Airmen hailed heroes after saving woman from jumping off overpass

MIDWEST CITY — Two U.S. Air Force airmen convinced a woman not to jump from an interstate bridge, the Midwest City police chief said.

Midwest City police responded to a report that a woman had walked to the edge of the bridge at Interstate 40 and Air Depot Road about 1 p.m. Wednesday, Police Chief Brandon Clabes said.

The Oklahoma Highway Patrol had reported the woman was on the bridge and appeared to be preparing to jump. When Midwest City police Sgt. Ron Weatherly arrived, he learned that two airmen had stopped to help, Clabes said.

Tinker Air Force Base airmen Justin Phelps, 37, of Oklahoma City, and Camden Rogers, 25, of Midwest City, said they saw the 31-year-old woman sitting on the edge of the bridge.

She said she was distraught over family issues and told them she just wanted to die, Clabes said.

Phelps and Rogers talked her off the edge of the bridge while avoiding dangerous oncoming traffic, Clabes said.

“Once the woman was out of harm’s way, they escorted her off the bridge and to the side of the road until we could arrive. Sgt. Weatherly, a trained crisis intervention officer, took the woman into protective custody based on her statements and she is now receiving the mental help needed to assist in her recovery,” Clabes said.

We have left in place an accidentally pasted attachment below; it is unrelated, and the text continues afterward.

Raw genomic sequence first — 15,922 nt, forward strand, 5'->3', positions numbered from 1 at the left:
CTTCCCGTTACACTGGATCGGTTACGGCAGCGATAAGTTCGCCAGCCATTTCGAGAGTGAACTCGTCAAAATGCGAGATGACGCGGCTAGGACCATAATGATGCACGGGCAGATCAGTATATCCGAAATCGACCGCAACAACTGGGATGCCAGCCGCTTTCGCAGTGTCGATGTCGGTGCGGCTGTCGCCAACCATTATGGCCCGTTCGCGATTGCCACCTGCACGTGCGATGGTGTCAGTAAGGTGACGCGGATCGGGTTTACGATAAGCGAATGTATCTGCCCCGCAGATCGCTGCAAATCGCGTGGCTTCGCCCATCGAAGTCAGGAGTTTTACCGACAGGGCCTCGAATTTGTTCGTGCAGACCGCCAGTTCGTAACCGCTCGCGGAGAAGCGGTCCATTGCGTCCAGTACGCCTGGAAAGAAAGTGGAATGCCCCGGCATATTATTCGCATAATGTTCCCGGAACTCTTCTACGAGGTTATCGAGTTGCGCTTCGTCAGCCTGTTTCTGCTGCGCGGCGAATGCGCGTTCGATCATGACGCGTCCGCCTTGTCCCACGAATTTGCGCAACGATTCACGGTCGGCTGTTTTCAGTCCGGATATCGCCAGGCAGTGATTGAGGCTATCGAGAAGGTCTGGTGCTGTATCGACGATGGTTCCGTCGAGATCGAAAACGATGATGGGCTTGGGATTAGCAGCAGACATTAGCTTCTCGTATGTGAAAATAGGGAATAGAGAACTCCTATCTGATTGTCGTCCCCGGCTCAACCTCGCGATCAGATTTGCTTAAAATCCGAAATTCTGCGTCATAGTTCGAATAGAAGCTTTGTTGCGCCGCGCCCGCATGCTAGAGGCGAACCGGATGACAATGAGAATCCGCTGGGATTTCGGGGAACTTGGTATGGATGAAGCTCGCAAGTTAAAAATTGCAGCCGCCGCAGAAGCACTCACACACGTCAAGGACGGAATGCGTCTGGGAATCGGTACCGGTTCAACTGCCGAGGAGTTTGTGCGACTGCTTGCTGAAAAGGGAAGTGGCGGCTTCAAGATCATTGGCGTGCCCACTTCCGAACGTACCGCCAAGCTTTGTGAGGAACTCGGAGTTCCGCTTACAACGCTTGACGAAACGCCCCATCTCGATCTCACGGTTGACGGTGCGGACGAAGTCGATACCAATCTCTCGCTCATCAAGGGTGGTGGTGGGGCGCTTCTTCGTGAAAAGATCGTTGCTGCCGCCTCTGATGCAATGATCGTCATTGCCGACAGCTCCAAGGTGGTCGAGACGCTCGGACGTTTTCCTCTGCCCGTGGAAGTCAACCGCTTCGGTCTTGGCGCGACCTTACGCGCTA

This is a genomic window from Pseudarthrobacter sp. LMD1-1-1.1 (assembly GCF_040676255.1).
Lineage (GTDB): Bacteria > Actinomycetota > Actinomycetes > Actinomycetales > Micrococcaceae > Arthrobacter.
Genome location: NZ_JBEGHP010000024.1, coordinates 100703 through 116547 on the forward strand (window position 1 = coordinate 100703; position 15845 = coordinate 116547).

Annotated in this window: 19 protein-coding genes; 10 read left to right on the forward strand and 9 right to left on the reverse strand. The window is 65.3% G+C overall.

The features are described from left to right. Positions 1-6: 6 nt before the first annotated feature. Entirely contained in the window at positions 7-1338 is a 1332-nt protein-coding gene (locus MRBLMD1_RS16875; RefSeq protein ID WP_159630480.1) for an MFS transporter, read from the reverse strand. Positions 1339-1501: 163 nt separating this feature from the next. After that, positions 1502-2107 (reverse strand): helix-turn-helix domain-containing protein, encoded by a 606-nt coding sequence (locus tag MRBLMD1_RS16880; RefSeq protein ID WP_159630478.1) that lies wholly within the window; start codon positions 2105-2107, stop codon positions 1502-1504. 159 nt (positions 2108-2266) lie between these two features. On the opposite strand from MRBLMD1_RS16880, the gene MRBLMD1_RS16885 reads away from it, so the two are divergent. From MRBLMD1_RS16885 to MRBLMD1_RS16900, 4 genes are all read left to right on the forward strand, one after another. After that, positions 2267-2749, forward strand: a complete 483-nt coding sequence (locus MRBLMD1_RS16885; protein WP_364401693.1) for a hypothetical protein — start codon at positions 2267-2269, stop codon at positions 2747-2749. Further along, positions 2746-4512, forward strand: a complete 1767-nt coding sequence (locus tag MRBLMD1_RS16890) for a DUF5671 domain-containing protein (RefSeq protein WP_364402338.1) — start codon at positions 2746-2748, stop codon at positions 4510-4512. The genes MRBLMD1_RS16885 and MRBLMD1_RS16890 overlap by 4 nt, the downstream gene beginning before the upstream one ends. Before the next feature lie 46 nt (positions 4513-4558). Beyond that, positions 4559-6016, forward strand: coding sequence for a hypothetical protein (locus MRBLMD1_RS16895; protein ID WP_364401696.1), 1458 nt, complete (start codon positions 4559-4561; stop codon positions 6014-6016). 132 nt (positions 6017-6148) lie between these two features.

In a letter to Tinker Air Force Base Commander Col. Kenyon Bell, Clabes wrote:

“It is obvious that airman Justin Phelps and airman Camden Rogers risked their personal safety to save the life of a fellow human being. This courageous action speaks volumes for both men and also reflects highly on the U.S. Air Force. This mental health crisis had the strong potential of a violent and tragic outcome but was diverted through unselfish actions.

“In summary, they saved one of the most precious things our world has to offer: a life,” Clabes wrote.

If you’re thinking about suicide, are worried about a friend or loved one, or would like emotional support, the National Suicide Prevention Lifeline network is available 24/7 across the United States. The number is 800-273-8255. The free and confidential Lifeline is available for everyone.

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